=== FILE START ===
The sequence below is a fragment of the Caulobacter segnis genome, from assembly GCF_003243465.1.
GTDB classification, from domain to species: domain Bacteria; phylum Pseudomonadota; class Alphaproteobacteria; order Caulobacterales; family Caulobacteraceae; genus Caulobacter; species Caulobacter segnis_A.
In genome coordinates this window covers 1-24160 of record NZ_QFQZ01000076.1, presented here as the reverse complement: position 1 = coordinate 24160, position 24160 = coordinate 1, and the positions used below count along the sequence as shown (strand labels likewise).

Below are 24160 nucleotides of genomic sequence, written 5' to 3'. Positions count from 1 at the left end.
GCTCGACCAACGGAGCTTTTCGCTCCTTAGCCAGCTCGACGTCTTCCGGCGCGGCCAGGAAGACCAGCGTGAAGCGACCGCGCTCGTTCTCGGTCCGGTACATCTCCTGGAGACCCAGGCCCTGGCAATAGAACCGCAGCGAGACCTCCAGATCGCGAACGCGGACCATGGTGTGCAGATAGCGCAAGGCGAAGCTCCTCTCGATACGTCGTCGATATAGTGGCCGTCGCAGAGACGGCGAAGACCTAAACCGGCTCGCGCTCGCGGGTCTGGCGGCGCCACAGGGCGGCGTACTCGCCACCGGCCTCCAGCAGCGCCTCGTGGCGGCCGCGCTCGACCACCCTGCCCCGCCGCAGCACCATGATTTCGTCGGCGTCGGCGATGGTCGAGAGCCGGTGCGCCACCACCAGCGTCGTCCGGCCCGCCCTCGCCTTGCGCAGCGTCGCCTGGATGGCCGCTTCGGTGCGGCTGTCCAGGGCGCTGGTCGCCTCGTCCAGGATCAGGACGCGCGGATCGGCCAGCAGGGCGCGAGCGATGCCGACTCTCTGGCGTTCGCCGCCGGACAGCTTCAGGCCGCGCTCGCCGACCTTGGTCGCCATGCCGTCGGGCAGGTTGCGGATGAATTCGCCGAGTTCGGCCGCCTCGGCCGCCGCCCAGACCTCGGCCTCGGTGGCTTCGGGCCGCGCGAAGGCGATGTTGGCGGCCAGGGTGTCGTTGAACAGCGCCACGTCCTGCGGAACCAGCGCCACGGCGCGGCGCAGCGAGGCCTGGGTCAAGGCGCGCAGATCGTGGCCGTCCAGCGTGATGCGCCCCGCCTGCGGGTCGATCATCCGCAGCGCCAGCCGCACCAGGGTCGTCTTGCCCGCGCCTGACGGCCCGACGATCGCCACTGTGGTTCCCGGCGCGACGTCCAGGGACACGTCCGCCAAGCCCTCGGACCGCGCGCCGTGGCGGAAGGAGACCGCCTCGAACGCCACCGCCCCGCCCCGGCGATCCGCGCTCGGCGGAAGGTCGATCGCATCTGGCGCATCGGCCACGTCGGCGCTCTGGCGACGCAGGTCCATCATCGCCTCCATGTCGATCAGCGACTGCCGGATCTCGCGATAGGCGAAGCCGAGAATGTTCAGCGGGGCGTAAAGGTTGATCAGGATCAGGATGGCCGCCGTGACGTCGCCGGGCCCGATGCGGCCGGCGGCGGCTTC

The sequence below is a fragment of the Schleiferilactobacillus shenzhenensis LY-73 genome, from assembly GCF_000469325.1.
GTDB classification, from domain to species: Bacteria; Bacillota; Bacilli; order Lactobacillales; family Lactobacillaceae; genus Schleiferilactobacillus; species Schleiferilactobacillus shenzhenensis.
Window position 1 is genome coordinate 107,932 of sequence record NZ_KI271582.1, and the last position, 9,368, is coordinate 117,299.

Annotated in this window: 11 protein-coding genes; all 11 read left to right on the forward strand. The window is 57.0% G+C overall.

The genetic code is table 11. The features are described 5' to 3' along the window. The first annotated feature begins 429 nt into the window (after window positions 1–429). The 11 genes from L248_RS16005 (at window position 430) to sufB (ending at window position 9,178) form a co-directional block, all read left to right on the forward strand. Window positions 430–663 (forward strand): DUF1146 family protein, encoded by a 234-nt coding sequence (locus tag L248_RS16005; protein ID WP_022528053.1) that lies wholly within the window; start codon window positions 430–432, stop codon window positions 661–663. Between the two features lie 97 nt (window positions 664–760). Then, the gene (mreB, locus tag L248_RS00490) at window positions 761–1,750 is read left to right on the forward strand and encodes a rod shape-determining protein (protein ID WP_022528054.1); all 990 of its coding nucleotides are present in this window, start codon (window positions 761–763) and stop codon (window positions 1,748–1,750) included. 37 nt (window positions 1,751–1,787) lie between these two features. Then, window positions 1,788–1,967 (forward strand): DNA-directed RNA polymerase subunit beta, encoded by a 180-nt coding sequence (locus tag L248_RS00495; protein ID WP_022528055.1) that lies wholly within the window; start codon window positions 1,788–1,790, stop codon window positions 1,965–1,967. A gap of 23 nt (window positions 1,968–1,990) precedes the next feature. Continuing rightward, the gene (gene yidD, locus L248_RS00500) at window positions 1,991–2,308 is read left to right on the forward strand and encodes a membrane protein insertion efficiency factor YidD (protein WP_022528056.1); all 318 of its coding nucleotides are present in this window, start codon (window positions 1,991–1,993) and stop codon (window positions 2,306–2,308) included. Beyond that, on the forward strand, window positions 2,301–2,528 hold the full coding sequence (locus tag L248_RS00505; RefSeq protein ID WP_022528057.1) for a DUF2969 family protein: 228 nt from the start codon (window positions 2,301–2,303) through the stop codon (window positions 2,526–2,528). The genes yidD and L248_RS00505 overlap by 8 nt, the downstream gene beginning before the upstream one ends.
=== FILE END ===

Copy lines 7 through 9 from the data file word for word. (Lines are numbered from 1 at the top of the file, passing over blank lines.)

GTDB classification, from domain to species: Bacteria; Bacillota; Bacilli; order Lactobacillales; family Lactobacillaceae; genus Schleiferilactobacillus; species Schleiferilactobacillus shenzhenensis.
Window position 1 is genome coordinate 107,932 of sequence record NZ_KI271582.1, and the last position, 9,368, is coordinate 117,299.

Annotated in this window: 11 protein-coding genes; all 11 read left to right on the forward strand. The window is 57.0% G+C overall.